Apple should look to Samsung for guidance
As my needs as a writer and editor have grown, the further I've moved away from using the iPad as a regular content creation device. There are others in the Apple space, namely Federico Viticci of MacStories and Christopher Lawley, who have been (and still are) able to basically make their iPads do whatever they want.
Tried Stage Manager on iPadOS 16.2 beta 1. You know the drill:- Windows still randomly cover the dock - Magic Keyboard still not working for me with QuickType enabled- External display features unchanged from earlier betas- I got this after 2 minutes: pic.twitter.com/1jkHJuw2nuOctober 25, 2022
But instead of giving myself a constant headache, and slowing down my entire workflow, I've taken a different approach from the two individuals mentioned. There have been a couple of different devices that have replaced my beloved iPad Pro for getting work done, while I wait to see what Apple is going to do.
You'll probably notice that I review quite a few of the best Chromebooks, along with a few Android tablets here and there. And that's where my focus has been instead of trying to make my device do something that it can't. ChromeOS has evolved to the point where it's not "just for classrooms anymore," while one of the best Android tablets, in particular, continues to spark joy in me.
If Apple really wants to fix iPadOS and bring true multitasking capabilities to its users, it needs to look no further than Samsung. The Galaxy Tab S8 Ultra, with its massive laptop-like screen, can transform from a boring Android tablet into a usable portable workstation thanks to Samsung DeX. Freely-adjustable app windows and a desktop interface that is essentially the same as macOS or Windows is just what the doctor ordered.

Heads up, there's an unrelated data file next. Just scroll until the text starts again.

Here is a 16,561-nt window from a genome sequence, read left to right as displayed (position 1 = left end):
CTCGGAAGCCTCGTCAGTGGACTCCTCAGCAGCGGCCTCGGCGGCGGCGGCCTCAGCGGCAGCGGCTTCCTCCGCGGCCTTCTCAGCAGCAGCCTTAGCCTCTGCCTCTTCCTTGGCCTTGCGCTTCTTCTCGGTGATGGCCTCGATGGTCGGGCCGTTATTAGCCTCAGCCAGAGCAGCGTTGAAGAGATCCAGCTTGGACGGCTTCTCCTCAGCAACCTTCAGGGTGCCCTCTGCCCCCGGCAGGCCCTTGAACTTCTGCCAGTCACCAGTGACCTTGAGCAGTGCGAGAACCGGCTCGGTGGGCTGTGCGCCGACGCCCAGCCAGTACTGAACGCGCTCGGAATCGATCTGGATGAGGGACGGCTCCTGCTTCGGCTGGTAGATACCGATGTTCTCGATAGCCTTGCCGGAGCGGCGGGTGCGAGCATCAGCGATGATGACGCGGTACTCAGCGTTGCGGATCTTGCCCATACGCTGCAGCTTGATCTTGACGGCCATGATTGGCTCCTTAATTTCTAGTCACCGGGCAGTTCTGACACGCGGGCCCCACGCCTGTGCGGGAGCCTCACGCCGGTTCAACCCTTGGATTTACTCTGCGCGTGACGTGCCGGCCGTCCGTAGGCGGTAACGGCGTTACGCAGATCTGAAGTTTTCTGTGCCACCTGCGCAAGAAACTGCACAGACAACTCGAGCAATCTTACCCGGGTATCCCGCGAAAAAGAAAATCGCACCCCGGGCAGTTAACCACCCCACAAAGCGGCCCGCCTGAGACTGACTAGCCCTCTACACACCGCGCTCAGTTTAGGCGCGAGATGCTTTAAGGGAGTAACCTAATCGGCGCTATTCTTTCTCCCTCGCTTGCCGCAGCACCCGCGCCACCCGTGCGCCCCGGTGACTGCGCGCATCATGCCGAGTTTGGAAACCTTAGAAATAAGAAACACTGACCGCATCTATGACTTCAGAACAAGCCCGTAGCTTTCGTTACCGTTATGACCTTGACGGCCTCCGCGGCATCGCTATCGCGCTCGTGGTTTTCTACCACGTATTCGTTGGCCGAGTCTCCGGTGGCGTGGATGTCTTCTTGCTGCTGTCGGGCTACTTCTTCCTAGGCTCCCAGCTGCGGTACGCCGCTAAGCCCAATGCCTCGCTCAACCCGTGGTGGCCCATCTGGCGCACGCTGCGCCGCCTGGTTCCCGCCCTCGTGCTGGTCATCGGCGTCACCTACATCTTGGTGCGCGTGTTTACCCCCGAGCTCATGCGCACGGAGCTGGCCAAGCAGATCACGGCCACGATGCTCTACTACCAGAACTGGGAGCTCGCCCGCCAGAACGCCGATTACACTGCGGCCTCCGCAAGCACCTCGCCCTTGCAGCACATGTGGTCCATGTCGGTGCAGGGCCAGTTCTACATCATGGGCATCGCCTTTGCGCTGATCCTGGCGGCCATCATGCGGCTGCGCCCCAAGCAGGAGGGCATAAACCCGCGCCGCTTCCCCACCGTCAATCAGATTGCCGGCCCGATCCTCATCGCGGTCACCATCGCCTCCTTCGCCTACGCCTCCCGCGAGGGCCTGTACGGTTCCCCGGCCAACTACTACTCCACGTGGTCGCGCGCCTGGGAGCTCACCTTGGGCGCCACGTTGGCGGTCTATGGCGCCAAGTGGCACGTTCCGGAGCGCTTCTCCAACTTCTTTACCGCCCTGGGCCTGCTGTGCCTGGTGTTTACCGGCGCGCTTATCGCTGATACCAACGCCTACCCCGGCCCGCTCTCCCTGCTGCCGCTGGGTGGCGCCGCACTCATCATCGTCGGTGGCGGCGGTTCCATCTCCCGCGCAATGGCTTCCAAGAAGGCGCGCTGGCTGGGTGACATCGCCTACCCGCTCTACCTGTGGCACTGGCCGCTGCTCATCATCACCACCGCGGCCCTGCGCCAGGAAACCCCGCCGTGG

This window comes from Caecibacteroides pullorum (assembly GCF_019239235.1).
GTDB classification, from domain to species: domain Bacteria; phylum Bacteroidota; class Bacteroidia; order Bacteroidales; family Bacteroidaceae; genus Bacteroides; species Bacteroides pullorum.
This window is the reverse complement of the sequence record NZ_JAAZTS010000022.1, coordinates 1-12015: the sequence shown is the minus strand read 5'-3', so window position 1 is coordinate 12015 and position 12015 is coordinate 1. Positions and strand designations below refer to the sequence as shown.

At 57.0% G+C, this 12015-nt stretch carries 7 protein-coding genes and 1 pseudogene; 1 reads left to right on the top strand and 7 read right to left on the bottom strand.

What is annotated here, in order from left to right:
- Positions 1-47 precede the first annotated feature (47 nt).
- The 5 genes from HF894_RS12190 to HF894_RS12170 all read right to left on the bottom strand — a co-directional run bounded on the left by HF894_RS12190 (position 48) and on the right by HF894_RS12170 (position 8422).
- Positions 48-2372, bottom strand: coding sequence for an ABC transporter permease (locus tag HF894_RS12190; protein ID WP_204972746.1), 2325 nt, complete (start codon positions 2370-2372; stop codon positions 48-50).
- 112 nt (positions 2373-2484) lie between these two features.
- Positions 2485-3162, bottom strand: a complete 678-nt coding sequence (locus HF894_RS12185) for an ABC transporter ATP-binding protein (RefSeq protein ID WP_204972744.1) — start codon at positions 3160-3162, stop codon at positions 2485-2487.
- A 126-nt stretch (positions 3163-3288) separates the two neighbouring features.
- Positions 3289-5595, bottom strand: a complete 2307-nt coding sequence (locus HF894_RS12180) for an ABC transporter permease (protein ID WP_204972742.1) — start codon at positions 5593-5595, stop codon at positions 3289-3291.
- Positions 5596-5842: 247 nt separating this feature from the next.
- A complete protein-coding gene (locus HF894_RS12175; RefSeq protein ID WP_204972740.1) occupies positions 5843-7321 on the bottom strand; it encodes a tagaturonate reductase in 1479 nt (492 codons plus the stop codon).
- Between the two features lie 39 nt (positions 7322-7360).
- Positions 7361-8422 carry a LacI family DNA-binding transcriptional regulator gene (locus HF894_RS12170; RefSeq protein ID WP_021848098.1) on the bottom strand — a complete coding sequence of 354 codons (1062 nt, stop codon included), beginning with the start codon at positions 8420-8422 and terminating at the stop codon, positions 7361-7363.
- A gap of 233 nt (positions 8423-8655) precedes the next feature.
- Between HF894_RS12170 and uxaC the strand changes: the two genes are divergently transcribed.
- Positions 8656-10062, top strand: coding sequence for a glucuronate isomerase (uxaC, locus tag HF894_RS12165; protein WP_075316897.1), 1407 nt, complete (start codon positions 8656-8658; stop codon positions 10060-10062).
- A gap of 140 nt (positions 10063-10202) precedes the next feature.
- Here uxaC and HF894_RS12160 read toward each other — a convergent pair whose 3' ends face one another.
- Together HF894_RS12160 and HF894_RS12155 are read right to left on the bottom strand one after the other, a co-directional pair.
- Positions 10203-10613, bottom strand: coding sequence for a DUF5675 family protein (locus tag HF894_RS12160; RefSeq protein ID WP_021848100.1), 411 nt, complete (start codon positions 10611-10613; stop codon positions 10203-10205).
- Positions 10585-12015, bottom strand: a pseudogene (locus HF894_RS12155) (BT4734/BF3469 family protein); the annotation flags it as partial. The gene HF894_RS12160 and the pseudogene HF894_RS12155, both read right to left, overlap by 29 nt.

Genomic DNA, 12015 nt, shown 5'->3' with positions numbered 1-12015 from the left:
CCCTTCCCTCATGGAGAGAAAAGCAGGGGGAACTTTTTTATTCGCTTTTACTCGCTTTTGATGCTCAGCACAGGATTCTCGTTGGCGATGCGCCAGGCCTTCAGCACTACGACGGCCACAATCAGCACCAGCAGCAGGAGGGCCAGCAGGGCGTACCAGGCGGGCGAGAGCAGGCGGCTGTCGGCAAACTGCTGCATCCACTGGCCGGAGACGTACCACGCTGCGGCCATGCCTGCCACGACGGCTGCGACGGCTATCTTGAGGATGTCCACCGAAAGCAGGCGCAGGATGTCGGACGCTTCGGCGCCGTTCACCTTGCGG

Samsung DeX is not perfect, by any means, as some apps still won't work at all, until you go back to the "normal" interface. It's miles ahead of what the iPad is capable of, even if Apple's silicon continues to be incredibly powerful.
There's still hope, but I'm done waiting
What good is the best processor in a mobile device, if its true potential can't be realized because of software limitations? That's where we're at with the iPad, and it's why I'm done waiting for Apple to figure it out.
I've been a proponent and a fan of the iPad ever since Steve Jobs took the stage and debuted it back in 2010. There have been times when the iPad has grown stagnant, only for a major redesign or screen improvement to kick things back into gear.
However, seeing that the M2 iPad Pro was introduced through a press release, bringing with it no new or exciting changes, except for more promises to be broken, it's just time to move on. I'll still be keeping an eye on what iPadOS has to offer, but my iPad Pro is now just being relegated to acting as another screen for my MacBook Pro.
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Andrew Myrick is a Senior Editor at Android Central. He enjoys everything to do with technology, including tablets, smartphones, and everything in between. Perhaps his favorite past-time is collecting different headphones, even if they all end up in the same drawer.